Fertilization and Self-Watering Garden Health | GardenWells

Growing with GardenWells reduces maintenance across the board. With

Soil Structure:

With GardenWells, compaction is the enemy. Compaction stresses root development, can lead to root rot, a loss of your self-watering function, and an anaerobic acidic growing environment - not good!

Overtime, root systems and organic matter will begin to break down and compact. So as a standard practice when removing old plants, try to remove as much of the root ball as possible, while shaking off any loose soil. Afterwards, make sure to fluff up and break apart any clumps to reduce compaction as much as possible

  • If compaction in your garden occurs over time, use a rake, trowel, or shovel to physically brake up and aerate compacted areas.
  • If you find that your soil is too dense, consider adding more Perlite. Avoid using sand if possible, as it tends too settle, compact and disrupt the porosity of your soil.
  • Adding earthworms to your garden is an excellent idea - as they are constantly aerating your soil for you, while breaking down old roots, and naturally fertilizing your soil.

Nutrients & Fertilization:

Using organic compost is a wonderful way to feed your garden. A great rule of thumb is to always add when you're taking away. For Urban Agriculture, after an old crop is removed, be ready to add more organic compost to bring the soil level back up to the original level.

Granular Fertilizers

Perhaps the best part of growing with a self-watering garden is the prolific growth you're going to experience. The challenge becomes feeding your garden enough to maintain that prolific growth. Organic compost goes a long way, but a balanced organic granular fertilizer can help ensure sustained growth and successful harvests. Organic granular fertilizers are ideal because:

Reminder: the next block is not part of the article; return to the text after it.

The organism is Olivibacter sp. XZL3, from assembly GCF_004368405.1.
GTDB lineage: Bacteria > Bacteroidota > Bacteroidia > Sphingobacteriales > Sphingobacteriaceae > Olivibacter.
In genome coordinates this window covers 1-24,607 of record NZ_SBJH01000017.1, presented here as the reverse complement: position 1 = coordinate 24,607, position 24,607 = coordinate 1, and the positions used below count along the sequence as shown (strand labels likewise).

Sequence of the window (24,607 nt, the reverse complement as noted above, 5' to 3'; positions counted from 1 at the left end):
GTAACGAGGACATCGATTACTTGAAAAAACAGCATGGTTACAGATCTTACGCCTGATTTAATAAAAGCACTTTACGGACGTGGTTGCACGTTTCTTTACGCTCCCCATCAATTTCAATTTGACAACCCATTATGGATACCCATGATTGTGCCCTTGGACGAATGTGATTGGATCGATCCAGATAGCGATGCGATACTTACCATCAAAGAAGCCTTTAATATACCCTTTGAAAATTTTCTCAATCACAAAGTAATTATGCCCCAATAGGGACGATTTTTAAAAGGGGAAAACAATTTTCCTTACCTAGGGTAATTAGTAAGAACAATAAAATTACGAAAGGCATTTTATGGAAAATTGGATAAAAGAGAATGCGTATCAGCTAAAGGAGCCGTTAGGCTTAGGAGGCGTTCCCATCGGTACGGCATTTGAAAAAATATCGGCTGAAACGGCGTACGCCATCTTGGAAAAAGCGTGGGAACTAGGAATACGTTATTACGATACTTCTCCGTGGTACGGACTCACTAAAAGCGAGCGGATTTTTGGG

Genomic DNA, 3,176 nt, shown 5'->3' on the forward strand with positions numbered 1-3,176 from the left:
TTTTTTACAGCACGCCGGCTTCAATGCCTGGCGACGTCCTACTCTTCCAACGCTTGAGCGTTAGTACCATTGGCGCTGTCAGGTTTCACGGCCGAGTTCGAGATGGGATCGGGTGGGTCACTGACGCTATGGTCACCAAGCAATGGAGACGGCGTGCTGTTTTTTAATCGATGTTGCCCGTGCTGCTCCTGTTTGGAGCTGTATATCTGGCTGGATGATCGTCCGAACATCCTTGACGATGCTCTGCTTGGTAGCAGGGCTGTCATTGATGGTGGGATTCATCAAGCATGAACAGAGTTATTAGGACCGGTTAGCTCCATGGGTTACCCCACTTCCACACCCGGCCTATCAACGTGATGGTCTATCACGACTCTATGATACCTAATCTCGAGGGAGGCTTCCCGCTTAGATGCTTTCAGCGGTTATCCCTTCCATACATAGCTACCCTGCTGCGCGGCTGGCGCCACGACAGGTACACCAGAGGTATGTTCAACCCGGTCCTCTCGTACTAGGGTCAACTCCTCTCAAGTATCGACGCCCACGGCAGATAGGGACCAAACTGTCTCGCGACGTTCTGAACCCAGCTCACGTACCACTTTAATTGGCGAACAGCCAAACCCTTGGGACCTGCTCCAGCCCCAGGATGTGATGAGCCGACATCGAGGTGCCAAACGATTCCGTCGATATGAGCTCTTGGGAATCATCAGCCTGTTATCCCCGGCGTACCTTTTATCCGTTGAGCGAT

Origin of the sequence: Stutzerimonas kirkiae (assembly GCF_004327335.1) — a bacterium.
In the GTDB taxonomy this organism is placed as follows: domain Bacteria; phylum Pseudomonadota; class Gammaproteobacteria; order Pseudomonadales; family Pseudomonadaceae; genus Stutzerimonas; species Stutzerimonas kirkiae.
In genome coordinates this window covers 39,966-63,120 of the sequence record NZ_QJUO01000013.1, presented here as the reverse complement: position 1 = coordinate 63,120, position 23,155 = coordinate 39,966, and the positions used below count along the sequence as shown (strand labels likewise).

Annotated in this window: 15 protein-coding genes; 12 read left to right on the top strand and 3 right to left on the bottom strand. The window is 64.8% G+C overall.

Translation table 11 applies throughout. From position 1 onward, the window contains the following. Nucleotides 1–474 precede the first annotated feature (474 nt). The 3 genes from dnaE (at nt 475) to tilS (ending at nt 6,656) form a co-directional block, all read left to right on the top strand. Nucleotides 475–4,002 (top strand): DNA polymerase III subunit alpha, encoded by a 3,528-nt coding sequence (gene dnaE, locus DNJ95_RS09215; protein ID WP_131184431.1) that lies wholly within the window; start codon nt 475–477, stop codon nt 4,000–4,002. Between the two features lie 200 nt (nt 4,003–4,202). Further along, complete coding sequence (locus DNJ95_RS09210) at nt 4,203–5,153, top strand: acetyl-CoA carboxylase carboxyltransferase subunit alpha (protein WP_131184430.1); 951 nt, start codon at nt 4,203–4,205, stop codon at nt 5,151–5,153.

• They are slow release
  • They stay in the soil and resist water run off
  • They help ensure a well rounded nutrient consistency in your soil

Liquid Fertilizers

It's very tempting to use GardenWells like a hydroponic system and deliver all nutrients via the water reservoir directly to the roots. This can be effective at times to strategically deliver specific nutrients during different growth phases, but it's not suggested for first time growers, or as a sustainable long term garden health solution. Liquid fertilizers do have a roll though, and are excellent for:

  • Immediately addressing nutrient deficiencies
  • Strategically delivering specific nutrients during certain growth phases
  • As a bi-weekly application if granular options are not available.

Compost Tea

Perhaps the best way to organically feed your garden. A well brewed Compost Tea provides the most bio available nutrient solution your garden could hope for. It requires a bit of effort and set up, and is perhaps a little too complicated for new gardeners... but if you're getting serious about growing, the benefits of using compost teas are undeniable!

Reservoir Health

The most important step for reservoir health, is to ensure your GardenWells are installed properly. If the OverFlow is installed at the correct height ensuring an air gap between reservoir so that the reservoir can never flood up into the soil - you'll be good to grow. It's good practice to periodically check the OverFlow to make sure it isn't clogged.

Over time, roots will grow down into the reservoir, this generally is not an issue. If you are at all concerned, and organic enzyme can be added to the water which helps breakdown dead organic matter, making the nutrients available for future growth.

If you are ever concerned about the reservoir being contaminated in anyway, it is very easy to flush by simply putting a garden hose down the WaterStem and running water until the OverFlow runs clear.